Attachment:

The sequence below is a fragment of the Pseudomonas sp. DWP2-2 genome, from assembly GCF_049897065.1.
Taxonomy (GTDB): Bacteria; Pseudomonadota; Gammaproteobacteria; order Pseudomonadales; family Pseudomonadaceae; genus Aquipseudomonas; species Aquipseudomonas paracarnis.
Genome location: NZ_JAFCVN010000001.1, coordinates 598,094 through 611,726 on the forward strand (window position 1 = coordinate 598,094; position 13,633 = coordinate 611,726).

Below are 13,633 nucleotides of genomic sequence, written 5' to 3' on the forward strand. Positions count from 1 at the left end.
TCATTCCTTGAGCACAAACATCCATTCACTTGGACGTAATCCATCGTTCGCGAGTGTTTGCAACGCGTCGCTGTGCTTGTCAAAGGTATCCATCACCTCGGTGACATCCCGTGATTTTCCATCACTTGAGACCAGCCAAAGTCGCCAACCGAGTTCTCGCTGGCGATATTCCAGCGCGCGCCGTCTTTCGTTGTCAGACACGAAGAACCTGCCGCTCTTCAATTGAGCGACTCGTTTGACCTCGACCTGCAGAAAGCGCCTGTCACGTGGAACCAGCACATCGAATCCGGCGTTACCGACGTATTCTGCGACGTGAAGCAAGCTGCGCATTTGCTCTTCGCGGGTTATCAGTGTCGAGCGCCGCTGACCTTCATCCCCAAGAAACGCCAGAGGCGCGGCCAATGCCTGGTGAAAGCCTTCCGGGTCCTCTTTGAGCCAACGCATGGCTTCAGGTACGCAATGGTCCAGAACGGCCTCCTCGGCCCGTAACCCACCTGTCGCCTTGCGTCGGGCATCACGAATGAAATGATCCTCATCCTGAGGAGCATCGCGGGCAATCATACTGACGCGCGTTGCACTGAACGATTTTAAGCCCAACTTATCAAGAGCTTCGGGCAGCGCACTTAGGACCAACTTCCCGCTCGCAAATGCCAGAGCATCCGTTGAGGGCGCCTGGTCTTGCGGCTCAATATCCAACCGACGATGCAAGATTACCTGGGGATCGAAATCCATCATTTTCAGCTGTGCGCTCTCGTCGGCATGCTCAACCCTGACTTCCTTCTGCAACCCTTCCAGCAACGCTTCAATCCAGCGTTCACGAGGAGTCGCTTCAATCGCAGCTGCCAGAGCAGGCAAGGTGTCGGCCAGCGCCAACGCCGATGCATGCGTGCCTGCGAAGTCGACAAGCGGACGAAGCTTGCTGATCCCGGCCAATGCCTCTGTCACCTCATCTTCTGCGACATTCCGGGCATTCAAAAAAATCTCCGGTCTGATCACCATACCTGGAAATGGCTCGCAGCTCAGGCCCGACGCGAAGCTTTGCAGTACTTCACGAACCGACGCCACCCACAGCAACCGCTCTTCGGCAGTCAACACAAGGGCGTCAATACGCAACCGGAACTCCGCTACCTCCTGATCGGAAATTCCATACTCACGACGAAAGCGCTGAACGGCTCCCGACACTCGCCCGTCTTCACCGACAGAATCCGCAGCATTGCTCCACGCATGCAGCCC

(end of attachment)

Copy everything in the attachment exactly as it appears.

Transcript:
The sequence below is a fragment of the Pseudomonas sp. DWP2-2 genome, from assembly GCF_049897065.1.
Taxonomy (GTDB): Bacteria; Pseudomonadota; Gammaproteobacteria; order Pseudomonadales; family Pseudomonadaceae; genus Aquipseudomonas; species Aquipseudomonas paracarnis.
Genome location: NZ_JAFCVN010000001.1, coordinates 598,094 through 611,726 on the forward strand (window position 1 = coordinate 598,094; position 13,633 = coordinate 611,726).

Below are 13,633 nucleotides of genomic sequence, written 5' to 3' on the forward strand. Positions count from 1 at the left end.
TCATTCCTTGAGCACAAACATCCATTCACTTGGACGTAATCCATCGTTCGCGAGTGTTTGCAACGCGTCGCTGTGCTTGTCAAAGGTATCCATCACCTCGGTGACATCCCGTGATTTTCCATCACTTGAGACCAGCCAAAGTCGCCAACCGAGTTCTCGCTGGCGATATTCCAGCGCGCGCCGTCTTTCGTTGTCAGACACGAAGAACCTGCCGCTCTTCAATTGAGCGACTCGTTTGACCTCGACCTGCAGAAAGCGCCTGTCACGTGGAACCAGCACATCGAATCCGGCGTTACCGACGTATTCTGCGACGTGAAGCAAGCTGCGCATTTGCTCTTCGCGGGTTATCAGTGTCGAGCGCCGCTGACCTTCATCCCCAAGAAACGCCAGAGGCGCGGCCAATGCCTGGTGAAAGCCTTCCGGGTCCTCTTTGAGCCAACGCATGGCTTCAGGTACGCAATGGTCCAGAACGGCCTCCTCGGCCCGTAACCCACCTGTCGCCTTGCGTCGGGCATCACGAATGAAATGATCCTCATCCTGAGGAGCATCGCGGGCAATCATACTGACGCGCGTTGCACTGAACGATTTTAAGCCCAACTTATCAAGAGCTTCGGGCAGCGCACTTAGGACCAACTTCCCGCTCGCAAATGCCAGAGCATCCGTTGAGGGCGCCTGGTCTTGCGGCTCAATATCCAACCGACGATGCAAGATTACCTGGGGATCGAAATCCATCATTTTCAGCTGTGCGCTCTCGTCGGCATGCTCAACCCTGACTTCCTTCTGCAACCCTTCCAGCAACGCTTCAATCCAGCGTTCACGAGGAGTCGCTTCAATCGCAGCTGCCAGAGCAGGCAAGGTGTCGGCCAGCGCCAACGCCGATGCATGCGTGCCTGCGAAGTCGACAAGCGGACGAAGCTTGCTGATCCCGGCCAATGCCTCTGTCACCTCATCTTCTGCGACATTCCGGGCATTCAAAAAAATCTCCGGTCTGATCACCATACCTGGAAATGGCTCGCAGCTCAGGCCCGACGCGAAGCTTTGCAGTACTTCACGAACCGACGCCACCCACAGCAACCGCTCTTCGGCAGTCAACACAAGGGCGTCAATACGCAACCGGAACTCCGCTACCTCCTGATCGGAAATTCCATACTCACGACGAAAGCGCTGAACGGCTCCCGACACTCGCCCGTCTTCACCGACAGAATCCGCAGCATTGCTCCACGCATGCAGCCC